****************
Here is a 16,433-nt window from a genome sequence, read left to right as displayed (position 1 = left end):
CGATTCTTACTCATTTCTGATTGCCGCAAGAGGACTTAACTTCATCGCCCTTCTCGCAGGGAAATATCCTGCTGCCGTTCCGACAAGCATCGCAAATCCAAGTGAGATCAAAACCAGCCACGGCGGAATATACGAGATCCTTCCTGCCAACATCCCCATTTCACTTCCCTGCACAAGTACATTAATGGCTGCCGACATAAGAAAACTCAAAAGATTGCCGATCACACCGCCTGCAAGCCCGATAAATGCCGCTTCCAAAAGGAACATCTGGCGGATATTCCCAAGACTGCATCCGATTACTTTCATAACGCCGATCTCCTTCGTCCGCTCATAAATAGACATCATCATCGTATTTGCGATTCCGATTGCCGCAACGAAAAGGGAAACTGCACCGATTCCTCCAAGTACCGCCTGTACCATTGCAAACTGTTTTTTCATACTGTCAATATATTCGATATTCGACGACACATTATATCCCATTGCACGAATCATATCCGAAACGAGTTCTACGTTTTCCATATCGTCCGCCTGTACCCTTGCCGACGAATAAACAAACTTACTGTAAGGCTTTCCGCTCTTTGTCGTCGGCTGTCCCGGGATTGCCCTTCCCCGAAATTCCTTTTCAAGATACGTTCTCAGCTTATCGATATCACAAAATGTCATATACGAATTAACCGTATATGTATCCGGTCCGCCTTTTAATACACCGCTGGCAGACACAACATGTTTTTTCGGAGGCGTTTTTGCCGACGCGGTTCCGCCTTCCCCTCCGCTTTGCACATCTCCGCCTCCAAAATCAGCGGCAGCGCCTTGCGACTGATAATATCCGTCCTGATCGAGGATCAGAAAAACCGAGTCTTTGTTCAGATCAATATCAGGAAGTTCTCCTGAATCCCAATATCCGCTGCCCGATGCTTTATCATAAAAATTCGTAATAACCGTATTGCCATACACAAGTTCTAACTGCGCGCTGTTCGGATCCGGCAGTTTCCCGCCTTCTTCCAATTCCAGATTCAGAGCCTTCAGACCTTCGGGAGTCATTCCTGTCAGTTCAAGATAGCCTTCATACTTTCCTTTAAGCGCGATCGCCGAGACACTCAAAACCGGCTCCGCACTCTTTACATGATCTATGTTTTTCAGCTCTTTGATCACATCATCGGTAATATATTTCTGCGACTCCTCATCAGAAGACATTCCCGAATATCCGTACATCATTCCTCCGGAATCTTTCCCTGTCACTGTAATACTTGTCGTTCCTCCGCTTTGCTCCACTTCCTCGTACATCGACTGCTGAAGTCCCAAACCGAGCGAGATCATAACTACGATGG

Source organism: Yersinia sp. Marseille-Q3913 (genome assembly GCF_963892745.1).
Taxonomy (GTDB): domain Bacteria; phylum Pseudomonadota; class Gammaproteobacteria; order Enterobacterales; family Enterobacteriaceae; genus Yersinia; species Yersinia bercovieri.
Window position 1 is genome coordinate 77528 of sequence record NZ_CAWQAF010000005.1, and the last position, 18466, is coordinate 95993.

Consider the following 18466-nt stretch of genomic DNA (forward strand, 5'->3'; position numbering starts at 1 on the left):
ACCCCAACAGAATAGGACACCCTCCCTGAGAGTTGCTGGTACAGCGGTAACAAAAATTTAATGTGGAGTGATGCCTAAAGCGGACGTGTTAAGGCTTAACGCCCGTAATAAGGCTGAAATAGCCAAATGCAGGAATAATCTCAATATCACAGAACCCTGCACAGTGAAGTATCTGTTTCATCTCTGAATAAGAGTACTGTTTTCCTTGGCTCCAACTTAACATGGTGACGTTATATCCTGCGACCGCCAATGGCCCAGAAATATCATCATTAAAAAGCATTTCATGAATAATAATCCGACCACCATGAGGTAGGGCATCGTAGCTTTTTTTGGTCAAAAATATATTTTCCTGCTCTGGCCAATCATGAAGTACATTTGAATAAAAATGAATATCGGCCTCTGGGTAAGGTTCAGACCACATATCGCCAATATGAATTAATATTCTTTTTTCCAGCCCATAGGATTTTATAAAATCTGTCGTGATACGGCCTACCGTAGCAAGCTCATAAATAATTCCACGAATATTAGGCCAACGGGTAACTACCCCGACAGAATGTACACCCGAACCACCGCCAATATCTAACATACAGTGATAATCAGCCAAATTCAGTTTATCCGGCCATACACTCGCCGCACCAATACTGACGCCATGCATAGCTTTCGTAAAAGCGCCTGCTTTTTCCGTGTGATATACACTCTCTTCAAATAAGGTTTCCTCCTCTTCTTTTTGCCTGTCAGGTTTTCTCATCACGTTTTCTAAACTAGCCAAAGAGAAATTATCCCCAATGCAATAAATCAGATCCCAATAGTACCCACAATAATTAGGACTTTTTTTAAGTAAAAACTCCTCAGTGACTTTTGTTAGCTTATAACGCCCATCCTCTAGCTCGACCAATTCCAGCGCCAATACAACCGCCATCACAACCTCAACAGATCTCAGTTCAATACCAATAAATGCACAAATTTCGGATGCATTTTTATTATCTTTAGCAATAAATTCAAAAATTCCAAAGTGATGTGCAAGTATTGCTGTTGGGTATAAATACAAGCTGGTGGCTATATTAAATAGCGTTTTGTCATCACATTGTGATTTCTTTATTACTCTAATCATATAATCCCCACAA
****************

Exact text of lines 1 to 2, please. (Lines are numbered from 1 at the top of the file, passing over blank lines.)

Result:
Here is a 16,433-nt window from a genome sequence, read left to right as displayed (position 1 = left end):
CGATTCTTACTCATTTCTGATTGCCGCAAGAGGACTTAACTTCATCGCCCTTCTCGCAGGGAAATATCCTGCTGCCGTTCCGACAAGCATCGCAAATCCAAGTGAGATCAAAACCAGCCACGGCGGAATATACGAGATCCTTCCTGCCAACATCCCCATTTCACTTCCCTGCACAAGTACATTAATGGCTGCCGACATAAGAAAACTCAAAAGATTGCCGATCACACCGCCTGCAAGCCCGATAAATGCCGCTTCCAAAAGGAACATCTGGCGGATATTCCCAAGACTGCATCCGATTACTTTCATAACGCCGATCTCCTTCGTCCGCTCATAAATAGACATCATCATCGTATTTGCGATTCCGATTGCCGCAACGAAAAGGGAAACTGCACCGATTCCTCCAAGTACCGCCTGTACCATTGCAAACTGTTTTTTCATACTGTCAATATATTCGATATTCGACGACACATTATATCCCATTGCACGAATCATATCCGAAACGAGTTCTACGTTTTCCATATCGTCCGCCTGTACCCTTGCCGACGAATAAACAAACTTACTGTAAGGCTTTCCGCTCTTTGTCGTCGGCTGTCCCGGGATTGCCCTTCCCCGAAATTCCTTTTCAAGATACGTTCTCAGCTTATCGATATCACAAAATGTCATATACGAATTAACCGTATATGTATCCGGTCCGCCTTTTAATACACCGCTGGCAGACACAACATGTTTTTTCGGAGGCGTTTTTGCCGACGCGGTTCCGCCTTCCCCTCCGCTTTGCACATCTCCGCCTCCAAAATCAGCGGCAGCGCCTTGCGACTGATAATATCCGTCCTGATCGAGGATCAGAAAAACCGAGTCTTTGTTCAGATCAATATCAGGAAGTTCTCCTGAATCCCAATATCCGCTGCCCGATGCTTTATCATAAAAATTCGTAATAACCGTATTGCCATACACAAGTTCTAACTGCGCGCTGTTCGGATCCGGCAGTTTCCCGCCTTCTTCCAATTCCAGATTCAGAGCCTTCAGACCTTCGGGAGTCATTCCTGTCAGTTCAAGATAGCCTTCATACTTTCCTTTAAGCGCGATCGCCGAGACACTCAAAACCGGCTCCGCACTCTTTACATGATCTATGTTTTTCAGCTCTTTGATCACATCATCGGTAATATATTTCTGCGACTCCTCATCAGAAGACATTCCCGAATATCCGTACATCATTCCTCCGGAATCTTTCCCTGTCACTGTAATACTTGTCGTTCCTCCGCTTTGCTCCACTTCCTCGTACATCGACTGCTGAAGTCCCAAACCGAGCGAGATCATAACTACGATGG